- William Lewis Stoughton (1827-1888), American Republican politician, Delegate to Michigan State Constitutional Convention, 1867; Michigan State Attorney General, 1867-68; U.S. Representative from Michigan 2nd District, 1869-73 
- Lemuel Stoughton, American Republican politician, Member of Connecticut State Senate 2nd District, 1865-66; Member of Connecticut State House of Representatives from East Windsor; Elected 1904 
- John W. Stoughton, American politician, Member of Connecticut State Senate 2nd District, 1845, 1860, 1873 
- John Stoughton, American politician, Member of New York State Assembly from Broome County, 1839 
- Henry E. Stoughton, American Democratic Party politician, U.S. Attorney for Vermont, 1857-60; Delegate to Democratic National Convention from Vermont, 1860 
- Frank Stoughton, American Republican politician, Member of Connecticut State House of Representatives from Bethlehem; Elected 1904 
- ... (Another 3 notables are available in all our PDF Extended History products and printed products wherever possible.)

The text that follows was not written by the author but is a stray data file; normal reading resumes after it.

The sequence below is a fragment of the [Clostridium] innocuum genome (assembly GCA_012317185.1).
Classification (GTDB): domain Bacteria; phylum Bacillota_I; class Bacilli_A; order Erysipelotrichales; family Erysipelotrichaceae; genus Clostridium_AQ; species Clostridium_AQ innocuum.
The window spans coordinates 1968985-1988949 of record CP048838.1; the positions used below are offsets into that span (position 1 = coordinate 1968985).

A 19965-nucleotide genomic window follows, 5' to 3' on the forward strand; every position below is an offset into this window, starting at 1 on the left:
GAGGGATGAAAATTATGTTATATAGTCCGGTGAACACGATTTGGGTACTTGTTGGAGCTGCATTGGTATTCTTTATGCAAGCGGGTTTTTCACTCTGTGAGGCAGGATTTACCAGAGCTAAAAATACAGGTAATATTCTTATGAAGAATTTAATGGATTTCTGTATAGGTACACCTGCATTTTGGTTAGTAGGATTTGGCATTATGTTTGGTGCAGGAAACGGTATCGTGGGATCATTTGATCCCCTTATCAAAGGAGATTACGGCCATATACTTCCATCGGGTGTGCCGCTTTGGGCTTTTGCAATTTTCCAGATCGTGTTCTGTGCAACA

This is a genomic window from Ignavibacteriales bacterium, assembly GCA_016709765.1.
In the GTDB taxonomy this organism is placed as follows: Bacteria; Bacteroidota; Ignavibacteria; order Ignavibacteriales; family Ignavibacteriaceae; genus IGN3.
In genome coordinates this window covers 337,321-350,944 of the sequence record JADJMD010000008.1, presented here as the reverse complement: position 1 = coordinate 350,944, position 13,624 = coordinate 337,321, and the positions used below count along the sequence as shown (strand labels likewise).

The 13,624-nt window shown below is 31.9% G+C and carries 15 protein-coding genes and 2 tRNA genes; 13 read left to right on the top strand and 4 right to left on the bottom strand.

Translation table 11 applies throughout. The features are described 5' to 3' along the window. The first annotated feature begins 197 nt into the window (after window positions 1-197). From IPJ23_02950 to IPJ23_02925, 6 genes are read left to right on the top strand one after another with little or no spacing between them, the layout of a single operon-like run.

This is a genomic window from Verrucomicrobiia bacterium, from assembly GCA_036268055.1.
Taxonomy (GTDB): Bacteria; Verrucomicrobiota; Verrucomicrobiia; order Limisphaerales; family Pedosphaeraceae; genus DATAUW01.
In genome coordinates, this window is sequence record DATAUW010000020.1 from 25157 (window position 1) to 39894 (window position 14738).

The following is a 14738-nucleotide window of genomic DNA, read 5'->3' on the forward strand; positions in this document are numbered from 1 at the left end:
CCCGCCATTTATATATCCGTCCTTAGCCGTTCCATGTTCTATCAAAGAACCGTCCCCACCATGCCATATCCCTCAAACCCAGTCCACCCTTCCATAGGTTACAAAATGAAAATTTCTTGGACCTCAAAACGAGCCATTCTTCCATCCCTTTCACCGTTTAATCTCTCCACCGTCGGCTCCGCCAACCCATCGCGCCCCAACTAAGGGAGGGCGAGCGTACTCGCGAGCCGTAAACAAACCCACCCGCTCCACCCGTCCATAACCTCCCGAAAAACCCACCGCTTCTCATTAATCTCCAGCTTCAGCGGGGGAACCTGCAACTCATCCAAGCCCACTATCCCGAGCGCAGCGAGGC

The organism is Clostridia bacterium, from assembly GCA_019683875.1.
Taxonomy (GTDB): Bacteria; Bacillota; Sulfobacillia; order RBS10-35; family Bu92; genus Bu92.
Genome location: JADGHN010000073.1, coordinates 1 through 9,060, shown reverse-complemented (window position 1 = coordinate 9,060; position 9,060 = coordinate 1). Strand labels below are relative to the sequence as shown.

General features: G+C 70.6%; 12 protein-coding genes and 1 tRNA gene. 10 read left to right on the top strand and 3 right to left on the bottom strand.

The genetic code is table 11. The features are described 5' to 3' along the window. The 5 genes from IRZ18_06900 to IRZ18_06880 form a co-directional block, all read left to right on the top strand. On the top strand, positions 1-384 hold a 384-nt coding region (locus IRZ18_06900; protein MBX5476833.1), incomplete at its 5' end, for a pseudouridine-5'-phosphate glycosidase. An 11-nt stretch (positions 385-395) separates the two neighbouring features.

Related Stories +
The Stoughton Motto +
The motto was originally a war cry or slogan. Mottoes first began to be shown with arms in the 14th and 15th centuries, but were not in general use until the 17th century. Thus the oldest coats of arms generally do not include a motto. Mottoes seldom form part of the grant of arms: Under most heraldic authorities, a motto is an optional component of the coat of arms, and can be added to or changed at will; many families have chosen not to display a motto.
Motto: Hoc signum non onus sed honor
Motto Translation: This banner is no burden, but an honor.
- ^ https://namecensus.com/most_common_surnames.htm
- ^ Filby, P. William, Meyer, Mary K., Passenger and immigration lists index : a guide to published arrival records of about 500,000 passengers who came to the United States and Canada in the seventeenth, eighteenth, and nineteenth centuries. 1982-1985 Cumulated Supplements in Four Volumes Detroit, Mich. : Gale Research Co., 1985, Print (ISBN 0-8103-1795-8)
- ^ https://en.wikipedia.org/wiki/British_West_Indies
- ^ The Political Graveyard: Alphabetical Name Index. (Retrieved 2016, January 7) . Retrieved from http://politicalgraveyard.com/alpha/index.html